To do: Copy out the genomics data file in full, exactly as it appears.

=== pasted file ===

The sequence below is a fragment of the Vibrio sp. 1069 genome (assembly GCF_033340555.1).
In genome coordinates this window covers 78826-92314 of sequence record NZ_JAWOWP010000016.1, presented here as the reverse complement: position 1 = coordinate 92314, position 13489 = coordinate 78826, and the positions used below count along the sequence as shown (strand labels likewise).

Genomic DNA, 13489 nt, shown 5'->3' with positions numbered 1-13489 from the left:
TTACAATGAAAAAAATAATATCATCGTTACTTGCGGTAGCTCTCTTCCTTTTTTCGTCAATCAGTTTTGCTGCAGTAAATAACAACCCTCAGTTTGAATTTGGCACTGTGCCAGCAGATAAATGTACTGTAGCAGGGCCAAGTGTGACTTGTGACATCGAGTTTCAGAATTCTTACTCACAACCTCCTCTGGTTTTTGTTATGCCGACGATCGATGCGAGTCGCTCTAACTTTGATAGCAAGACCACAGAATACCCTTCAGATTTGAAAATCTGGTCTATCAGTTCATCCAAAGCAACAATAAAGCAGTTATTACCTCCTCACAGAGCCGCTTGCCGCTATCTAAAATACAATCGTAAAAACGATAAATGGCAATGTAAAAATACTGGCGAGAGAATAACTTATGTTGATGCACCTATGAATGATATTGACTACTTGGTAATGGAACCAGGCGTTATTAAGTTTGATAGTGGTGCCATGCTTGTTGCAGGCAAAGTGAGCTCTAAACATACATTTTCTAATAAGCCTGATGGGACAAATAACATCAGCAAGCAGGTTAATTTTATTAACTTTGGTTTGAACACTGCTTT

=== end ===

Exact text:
The sequence below is a fragment of the Vibrio sp. 1069 genome (assembly GCF_033340555.1).
In genome coordinates this window covers 78826-92314 of sequence record NZ_JAWOWP010000016.1, presented here as the reverse complement: position 1 = coordinate 92314, position 13489 = coordinate 78826, and the positions used below count along the sequence as shown (strand labels likewise).

Genomic DNA, 13489 nt, shown 5'->3' with positions numbered 1-13489 from the left:
TTACAATGAAAAAAATAATATCATCGTTACTTGCGGTAGCTCTCTTCCTTTTTTCGTCAATCAGTTTTGCTGCAGTAAATAACAACCCTCAGTTTGAATTTGGCACTGTGCCAGCAGATAAATGTACTGTAGCAGGGCCAAGTGTGACTTGTGACATCGAGTTTCAGAATTCTTACTCACAACCTCCTCTGGTTTTTGTTATGCCGACGATCGATGCGAGTCGCTCTAACTTTGATAGCAAGACCACAGAATACCCTTCAGATTTGAAAATCTGGTCTATCAGTTCATCCAAAGCAACAATAAAGCAGTTATTACCTCCTCACAGAGCCGCTTGCCGCTATCTAAAATACAATCGTAAAAACGATAAATGGCAATGTAAAAATACTGGCGAGAGAATAACTTATGTTGATGCACCTATGAATGATATTGACTACTTGGTAATGGAACCAGGCGTTATTAAGTTTGATAGTGGTGCCATGCTTGTTGCAGGCAAAGTGAGCTCTAAACATACATTTTCTAATAAGCCTGATGGGACAAATAACATCAGCAAGCAGGTTAATTTTATTAACTTTGGTTTGAACACTGCTTT